“It didn't stick in mind as this looming threat. Only when I got the diagnosis did I remember: ‘Oh, yeah, this had been mentioned to me.’ They never said: 'You have a predisposition to gout, so you should avoid x, y or z.’”
And for those who earn their living at the end of a fork, the notion of putting their health in jeopardy is something to chew on.
“I am, of course, nervous, and Frank's news makes me a bit more nervous than before,” says Pete Wells, the current Times critic, who took over the job in early January.
“When one of the professional eaters actually has health problems, you have to face the facts that you’re asking a lot of your body,” he says.
Earlier in his career as the paper’s previous Dining Section editor and a writer at Food & Wine Magazine, Wells says it was easy to focus on the cosmetic hazards, particularly the weight gain. However, announcements like Bruni’s make him realize the occupational hazards might go beyond mere vanity.
Ryan Sutton, the restaurant critic for Bloomberg News, says his weight has fluctuated around 30 pounds during his six-year tenure. He was also recently prescribed Lipitor for high cholesterol at the ripe age of 32.
“I feel for food critics. Their jobs seem to be about tasting everything while not finding that tipping point. Who knows when that one dietary hit will push them into a blocked artery, a stroke, or an insulin shut down? I’d think twice about throwing those dice for a living,” says Levin.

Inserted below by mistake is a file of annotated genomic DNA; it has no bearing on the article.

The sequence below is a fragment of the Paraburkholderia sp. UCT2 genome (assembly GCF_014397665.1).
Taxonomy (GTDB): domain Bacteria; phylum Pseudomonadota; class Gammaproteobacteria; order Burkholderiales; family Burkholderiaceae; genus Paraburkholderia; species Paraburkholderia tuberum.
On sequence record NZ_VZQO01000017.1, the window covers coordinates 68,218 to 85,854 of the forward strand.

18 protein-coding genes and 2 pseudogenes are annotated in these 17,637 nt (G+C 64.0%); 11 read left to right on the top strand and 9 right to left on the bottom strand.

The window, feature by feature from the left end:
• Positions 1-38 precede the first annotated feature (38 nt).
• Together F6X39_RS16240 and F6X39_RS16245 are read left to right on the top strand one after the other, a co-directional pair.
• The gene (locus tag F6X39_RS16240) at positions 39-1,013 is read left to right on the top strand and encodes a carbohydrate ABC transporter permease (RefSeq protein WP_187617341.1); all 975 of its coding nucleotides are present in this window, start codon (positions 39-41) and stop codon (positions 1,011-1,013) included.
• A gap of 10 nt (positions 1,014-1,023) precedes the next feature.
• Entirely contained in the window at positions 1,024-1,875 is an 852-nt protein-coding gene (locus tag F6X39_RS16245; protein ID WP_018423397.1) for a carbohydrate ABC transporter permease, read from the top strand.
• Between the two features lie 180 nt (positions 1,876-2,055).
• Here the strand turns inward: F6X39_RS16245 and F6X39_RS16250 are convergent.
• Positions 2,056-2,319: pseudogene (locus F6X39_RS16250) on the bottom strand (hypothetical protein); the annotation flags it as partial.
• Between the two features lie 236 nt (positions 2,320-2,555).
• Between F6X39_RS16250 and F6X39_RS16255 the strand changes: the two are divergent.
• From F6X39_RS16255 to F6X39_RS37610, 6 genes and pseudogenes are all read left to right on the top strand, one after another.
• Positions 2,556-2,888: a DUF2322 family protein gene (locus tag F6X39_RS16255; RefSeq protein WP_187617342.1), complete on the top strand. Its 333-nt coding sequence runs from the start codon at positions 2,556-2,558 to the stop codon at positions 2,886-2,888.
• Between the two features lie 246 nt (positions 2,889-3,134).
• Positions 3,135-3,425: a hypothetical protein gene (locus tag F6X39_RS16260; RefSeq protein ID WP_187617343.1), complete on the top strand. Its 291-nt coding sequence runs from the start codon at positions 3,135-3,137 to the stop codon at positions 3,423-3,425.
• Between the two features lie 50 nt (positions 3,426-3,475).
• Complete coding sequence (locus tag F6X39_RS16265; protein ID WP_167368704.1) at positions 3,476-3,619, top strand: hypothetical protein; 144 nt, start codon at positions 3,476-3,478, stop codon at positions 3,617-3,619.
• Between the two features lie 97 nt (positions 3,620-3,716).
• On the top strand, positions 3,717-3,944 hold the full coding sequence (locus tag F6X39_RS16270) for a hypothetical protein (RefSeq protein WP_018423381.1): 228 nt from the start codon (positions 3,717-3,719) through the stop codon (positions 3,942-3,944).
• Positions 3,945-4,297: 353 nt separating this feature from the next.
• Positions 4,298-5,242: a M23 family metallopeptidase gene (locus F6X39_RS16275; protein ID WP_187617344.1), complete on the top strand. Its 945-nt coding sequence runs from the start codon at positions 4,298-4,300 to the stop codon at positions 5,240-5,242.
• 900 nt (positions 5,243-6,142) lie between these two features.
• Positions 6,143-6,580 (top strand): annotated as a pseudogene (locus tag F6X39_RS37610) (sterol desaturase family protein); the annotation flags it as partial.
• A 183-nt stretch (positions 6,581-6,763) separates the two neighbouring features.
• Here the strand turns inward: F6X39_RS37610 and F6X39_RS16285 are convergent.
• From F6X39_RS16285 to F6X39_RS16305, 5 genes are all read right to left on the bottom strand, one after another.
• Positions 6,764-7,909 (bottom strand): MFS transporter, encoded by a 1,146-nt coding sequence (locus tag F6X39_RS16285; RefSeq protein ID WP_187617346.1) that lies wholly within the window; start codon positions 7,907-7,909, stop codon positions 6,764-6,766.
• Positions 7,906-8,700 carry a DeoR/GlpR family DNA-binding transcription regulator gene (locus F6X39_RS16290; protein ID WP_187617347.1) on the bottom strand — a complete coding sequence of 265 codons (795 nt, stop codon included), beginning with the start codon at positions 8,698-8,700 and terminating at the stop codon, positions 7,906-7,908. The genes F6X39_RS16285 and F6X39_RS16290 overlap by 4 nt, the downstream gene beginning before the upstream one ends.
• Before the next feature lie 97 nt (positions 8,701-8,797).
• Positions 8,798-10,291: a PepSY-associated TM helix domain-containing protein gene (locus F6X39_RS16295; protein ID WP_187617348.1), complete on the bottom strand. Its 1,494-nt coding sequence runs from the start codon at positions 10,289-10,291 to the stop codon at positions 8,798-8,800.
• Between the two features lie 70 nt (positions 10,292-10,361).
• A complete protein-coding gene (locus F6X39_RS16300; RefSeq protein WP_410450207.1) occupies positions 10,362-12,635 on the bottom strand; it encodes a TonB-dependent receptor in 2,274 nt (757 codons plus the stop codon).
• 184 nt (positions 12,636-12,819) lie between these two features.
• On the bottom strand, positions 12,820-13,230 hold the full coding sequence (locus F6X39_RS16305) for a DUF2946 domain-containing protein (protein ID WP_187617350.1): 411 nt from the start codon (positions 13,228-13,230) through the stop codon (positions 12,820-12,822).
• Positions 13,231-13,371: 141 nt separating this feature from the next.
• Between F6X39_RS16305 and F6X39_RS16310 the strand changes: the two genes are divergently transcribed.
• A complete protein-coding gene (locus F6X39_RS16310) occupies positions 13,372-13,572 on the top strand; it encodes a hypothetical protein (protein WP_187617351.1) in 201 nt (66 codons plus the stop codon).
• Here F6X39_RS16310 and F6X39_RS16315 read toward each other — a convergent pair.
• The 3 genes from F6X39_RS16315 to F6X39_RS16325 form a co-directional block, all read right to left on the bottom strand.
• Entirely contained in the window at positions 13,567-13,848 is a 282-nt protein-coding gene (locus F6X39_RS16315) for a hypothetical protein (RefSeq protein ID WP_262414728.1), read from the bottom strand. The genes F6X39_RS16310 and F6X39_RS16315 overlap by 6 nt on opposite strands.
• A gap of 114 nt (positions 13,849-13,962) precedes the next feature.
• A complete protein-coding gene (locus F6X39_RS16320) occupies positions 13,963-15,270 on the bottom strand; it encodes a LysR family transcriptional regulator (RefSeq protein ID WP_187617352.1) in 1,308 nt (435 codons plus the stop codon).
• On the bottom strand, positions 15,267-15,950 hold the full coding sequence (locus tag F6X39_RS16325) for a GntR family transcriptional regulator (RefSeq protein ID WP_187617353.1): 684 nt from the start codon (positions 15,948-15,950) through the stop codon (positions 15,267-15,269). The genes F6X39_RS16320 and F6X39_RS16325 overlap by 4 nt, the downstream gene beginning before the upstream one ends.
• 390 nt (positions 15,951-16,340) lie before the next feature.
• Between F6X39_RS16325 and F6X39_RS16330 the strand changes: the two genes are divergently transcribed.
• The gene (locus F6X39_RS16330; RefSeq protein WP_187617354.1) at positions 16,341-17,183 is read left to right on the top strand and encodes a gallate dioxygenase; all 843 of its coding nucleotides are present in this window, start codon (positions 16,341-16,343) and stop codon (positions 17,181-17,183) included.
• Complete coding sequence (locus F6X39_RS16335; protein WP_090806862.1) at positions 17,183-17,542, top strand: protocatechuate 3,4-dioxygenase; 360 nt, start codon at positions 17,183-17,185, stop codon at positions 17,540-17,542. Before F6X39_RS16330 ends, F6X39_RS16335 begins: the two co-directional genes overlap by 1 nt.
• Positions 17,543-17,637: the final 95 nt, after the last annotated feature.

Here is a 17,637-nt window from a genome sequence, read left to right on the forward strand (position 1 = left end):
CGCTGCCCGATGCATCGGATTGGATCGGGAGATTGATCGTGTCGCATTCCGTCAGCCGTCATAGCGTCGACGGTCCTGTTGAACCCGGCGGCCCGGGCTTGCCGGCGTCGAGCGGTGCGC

Alison Cook, Houston Chronicle critic, says she’s “pretty much resigned to living with the 20 extra pounds I've put on over the decade I've been reviewing weekly again.” Like Sutton, her cholesterol levels are higher than her doctors would like, although she has not been prescribed any medication – yet.
Cook adds: “If I've got to go, I want to go having eaten and drunk well.”
And that very act of eating and drinking well is often met with its own criticism on online dining forums – with commenters claiming that those in the profession practice gluttony and excess and therefore reap what they sow.
“I understand the social argument, that we feast at the top of the food chain when so many have so little,” says Cook. “But there's another social argument, too: that thoughtful food writing makes readers aware of the food chain, its importance, its fragility, its variety. You can connect readers with their region and its possibilities, and that matters, too.”
“Restaurant criticism ought to be about deliciousness and sociology and art. It shouldn’t ultimately be about nutrition,” wrote Sam Sifton, Wells’ predecessor at the Times, about criticism and calorie counting.
“Food critics eat lavishly because their job is to be emissaries, canaries, proxies for the reader, and that means visiting certain restaurants, partaking of certain dishes and doing it at a night-after-night frequency,” Bruni adds.
“There's no other way to be a food critic.”